July 19th, 2017
| Survivor: Bone Cancer
I'm trying to write about my chemobrain, but keep getting distracted. Collecting my thoughts takes more wrangling than it used to.
Chemobrain, also casually known as Chemo Fog and more intimidatingly known as Post-Chemo Cognitive Impairment, refers to the changes in memory, communication, and other cognitive tasks induced by serious regimens of chemotherapy. It's perhaps the least obvious of my disabilities that stem from treatment due to osteosarcoma. It becomes more apparent as my day wears on, as my week crowds with appointments, and during times where I am otherwise overloaded. It's also an average part of my life now.
As someone who works on narratives about disability and technology, I post a lot of things on Facebook about disability. Sometimes about my own disabilities, but often about disability activism, language, and pride. I don't often talk about my chemobrain, but the other day I shared one of my "new normal" chemobrain experiences on Facebook:
"I was having trouble finding the word for suitcase, and asked [my spouse] if he could grab the green and gestured toward the closet. As way of explanation, I said, "You know how the words."
He replied: "I know how the words."
And that's how my chemobrain goes sometimes, especially when I am tired. He had to relate the phrase "You know how the words" back to me twice so that I could share this."
This post wasn't meant to lament my chemobrain. I loved using "You know how the words" as a description - so much that I wanted to preserve and share the conversation. My spouse and kids do indeed "know how the words" go with me: with gestures (acting out hand-washing to my children), with extra descriptions around the words I cannot quite find ("the machine that makes toast"), with the sounds the words I can't find make (imitating the sound of the washing machine), with action and color (green and pointing, like the suitcase). It's boring, domestic words that slip out of mind.
As a multiply-disabled 33-year-old, understanding myself has taken some time already. The hard-of-hearing and amputee parts of me are much easier to see, quantify, recognize, and grasp. My audiogram can be handed out to be believed and one need only glance down to see my leg.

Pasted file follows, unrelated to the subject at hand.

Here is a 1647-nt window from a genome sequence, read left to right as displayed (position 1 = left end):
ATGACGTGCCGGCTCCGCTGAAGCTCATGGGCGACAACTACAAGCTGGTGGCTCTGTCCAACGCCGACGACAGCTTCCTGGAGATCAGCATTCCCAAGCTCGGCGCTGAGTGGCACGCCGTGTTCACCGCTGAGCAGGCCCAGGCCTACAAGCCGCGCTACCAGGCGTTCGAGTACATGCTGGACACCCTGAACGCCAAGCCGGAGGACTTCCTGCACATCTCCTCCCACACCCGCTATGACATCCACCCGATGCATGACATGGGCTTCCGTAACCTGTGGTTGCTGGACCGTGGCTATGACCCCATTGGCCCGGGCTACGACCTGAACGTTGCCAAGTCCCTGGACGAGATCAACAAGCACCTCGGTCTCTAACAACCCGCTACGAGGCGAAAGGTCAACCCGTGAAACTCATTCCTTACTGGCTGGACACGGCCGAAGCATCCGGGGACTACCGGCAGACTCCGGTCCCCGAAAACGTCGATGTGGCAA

It's harder to describe how a very intense regimen of chemotherapy has changed my mind -- my deeply personal experience with language, planning, and communication. Plus, my cognitive changes due to chemo are mostly felt only by me and those closest to me, so it isn't a disability that everyone would necessarily understand even if I found the right way to communicate it.
Getting used to my leg amputation was really difficult. Accepting that my hearing wasn't going to get better was a little easier, though it took longer. I was so focused on my leg for some time that I didn't address my other disabilities. But with chemobrain, none of this strikes me as sad. Some of it is even funny, and, several years out of treatment, it all seems rather normal.
People could look at me and see that I was an amputee. It was easier to see and feel. People can't hear how I hear: now with tinnitus and loss on some higher pitches. The experience is inside, but can be quantified on audiograms and through other diagnostic tools. I have hearing aids now - and I sometimes wear them too.
My chemobrain sits with me inside. It's different from how things were before, but it can vary by day, time, energy level, distractions, and the amount of things I am trying to hold in my head. It's not just changes in language, though that's probably the most focal for my family when I'm acting out the food I am trying to suggest we have for dinner (noodle arms!).
I can also forget what day and what appointments I have. I'm lost without a good calendar reminder system; I didn't used to have to check my calendar this much! I used to wake up knowing what day of the week it was, instead of having to check my phone (or my spouse). It's always awful to have hope that it's a Friday, when it's really a crushing Tuesday morning. This difference in my experience of time and memory can't really be felt by anyone by me - except when I miss a meeting.
When I refer to myself as a hard-of-hearing, chemobrained amputee, I am not putting myself down. I actually spend a lot less time worrying about having a normal body and a normal brain, several years out from my diagnosis of osteosarcoma. The cancer I had - or, should I say, the cancer that had me? - was and is truly awful. The treatment for the cancer that had me is something I still have trouble talking about, but not due to chemobrain. I've actually found that I have a lot more space to love myself with my disabilities than I did when I was nondisabled. I feel freer and unconfined just by saying them outloud. I'm way past normal.
What advice would you give to others dealing with "invisible" disabilities? Share in the comments below!
Photo courtesy of author.
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